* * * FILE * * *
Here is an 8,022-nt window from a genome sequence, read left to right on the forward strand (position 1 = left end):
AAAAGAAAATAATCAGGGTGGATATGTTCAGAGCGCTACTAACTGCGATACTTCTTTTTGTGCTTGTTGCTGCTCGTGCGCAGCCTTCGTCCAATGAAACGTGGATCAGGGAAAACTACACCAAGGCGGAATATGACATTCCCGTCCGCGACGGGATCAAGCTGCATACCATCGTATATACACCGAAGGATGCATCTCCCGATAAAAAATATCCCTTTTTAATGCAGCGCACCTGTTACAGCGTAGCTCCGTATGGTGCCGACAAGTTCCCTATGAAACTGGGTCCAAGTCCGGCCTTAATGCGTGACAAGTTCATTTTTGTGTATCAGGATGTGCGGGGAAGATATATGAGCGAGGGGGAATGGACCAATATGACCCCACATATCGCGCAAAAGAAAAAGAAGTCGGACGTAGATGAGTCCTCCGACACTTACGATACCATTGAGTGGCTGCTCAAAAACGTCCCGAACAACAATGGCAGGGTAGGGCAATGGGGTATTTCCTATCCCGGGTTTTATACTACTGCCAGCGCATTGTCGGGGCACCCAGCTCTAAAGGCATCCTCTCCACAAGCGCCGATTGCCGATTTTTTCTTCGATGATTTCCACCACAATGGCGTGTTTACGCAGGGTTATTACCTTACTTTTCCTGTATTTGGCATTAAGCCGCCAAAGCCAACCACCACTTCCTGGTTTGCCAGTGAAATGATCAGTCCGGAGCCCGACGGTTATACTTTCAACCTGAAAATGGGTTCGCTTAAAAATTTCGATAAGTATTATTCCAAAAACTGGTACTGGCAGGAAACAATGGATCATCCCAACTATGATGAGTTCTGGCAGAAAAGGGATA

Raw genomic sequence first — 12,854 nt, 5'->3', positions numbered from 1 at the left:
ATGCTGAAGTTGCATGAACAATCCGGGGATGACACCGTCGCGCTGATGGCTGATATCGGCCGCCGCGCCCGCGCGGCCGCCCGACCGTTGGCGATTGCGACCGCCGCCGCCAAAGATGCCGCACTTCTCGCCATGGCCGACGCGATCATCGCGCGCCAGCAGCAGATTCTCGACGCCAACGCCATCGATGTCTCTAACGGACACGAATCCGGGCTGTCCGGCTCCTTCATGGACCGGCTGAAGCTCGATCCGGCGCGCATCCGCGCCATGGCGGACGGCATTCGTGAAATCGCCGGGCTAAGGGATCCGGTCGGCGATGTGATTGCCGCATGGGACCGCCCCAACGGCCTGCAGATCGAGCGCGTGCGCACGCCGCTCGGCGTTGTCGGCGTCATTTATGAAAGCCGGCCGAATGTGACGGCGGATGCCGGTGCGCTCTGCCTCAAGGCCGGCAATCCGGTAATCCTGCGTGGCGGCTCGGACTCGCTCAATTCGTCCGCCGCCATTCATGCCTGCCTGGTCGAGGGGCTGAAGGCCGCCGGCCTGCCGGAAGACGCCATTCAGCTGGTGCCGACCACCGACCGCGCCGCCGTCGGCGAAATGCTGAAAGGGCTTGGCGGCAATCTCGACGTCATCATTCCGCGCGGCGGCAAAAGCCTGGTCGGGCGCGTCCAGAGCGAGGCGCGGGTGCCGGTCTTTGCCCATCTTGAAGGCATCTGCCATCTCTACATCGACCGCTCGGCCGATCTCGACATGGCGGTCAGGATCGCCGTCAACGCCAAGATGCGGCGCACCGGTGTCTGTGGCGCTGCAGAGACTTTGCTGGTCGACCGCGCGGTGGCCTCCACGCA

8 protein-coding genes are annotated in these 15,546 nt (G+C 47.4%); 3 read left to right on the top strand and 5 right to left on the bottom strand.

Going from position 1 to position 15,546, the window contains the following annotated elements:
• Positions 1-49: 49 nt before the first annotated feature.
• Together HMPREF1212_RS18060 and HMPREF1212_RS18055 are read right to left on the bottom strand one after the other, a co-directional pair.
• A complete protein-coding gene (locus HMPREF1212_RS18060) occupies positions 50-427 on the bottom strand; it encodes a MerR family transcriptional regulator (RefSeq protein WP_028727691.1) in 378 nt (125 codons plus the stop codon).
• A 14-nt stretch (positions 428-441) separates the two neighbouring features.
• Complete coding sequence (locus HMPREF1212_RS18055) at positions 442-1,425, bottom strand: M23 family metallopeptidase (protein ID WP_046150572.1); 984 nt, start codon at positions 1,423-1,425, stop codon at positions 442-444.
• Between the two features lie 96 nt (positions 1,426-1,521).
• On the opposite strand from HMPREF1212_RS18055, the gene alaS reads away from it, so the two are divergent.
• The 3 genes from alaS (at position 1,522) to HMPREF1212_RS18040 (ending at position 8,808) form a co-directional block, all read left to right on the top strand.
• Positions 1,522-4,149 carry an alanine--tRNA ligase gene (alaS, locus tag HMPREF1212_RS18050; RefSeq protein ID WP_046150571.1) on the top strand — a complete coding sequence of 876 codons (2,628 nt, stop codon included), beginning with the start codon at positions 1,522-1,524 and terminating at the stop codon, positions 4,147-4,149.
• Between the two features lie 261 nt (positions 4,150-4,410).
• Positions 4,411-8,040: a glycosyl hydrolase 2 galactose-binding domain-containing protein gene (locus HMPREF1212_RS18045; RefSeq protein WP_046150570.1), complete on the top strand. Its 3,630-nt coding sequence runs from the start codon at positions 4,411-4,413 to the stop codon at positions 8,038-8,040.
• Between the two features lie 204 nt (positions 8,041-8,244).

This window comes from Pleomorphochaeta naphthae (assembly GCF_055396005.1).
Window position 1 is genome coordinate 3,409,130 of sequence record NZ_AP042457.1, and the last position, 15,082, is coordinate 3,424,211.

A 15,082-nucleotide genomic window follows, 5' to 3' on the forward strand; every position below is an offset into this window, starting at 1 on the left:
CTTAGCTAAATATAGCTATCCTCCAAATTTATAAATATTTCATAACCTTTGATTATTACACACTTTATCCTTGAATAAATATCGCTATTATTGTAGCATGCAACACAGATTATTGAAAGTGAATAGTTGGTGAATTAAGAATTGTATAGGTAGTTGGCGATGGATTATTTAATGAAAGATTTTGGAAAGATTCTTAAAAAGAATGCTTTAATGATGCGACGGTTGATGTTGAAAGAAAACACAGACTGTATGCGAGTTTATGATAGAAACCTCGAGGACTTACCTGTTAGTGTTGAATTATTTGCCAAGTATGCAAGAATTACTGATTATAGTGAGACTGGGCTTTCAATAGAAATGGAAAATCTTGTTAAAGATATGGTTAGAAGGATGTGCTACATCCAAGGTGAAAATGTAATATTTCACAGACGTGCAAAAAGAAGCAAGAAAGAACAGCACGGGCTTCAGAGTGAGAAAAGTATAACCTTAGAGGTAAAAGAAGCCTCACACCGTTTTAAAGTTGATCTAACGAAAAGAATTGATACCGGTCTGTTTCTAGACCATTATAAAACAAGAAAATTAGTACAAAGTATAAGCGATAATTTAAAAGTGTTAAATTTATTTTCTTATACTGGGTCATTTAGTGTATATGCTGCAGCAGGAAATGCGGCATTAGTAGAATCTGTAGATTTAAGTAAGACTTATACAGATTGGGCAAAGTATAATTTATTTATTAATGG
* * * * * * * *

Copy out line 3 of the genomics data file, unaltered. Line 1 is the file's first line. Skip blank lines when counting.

Raw genomic sequence first — 12,854 nt, 5'->3', positions numbered from 1 at the left: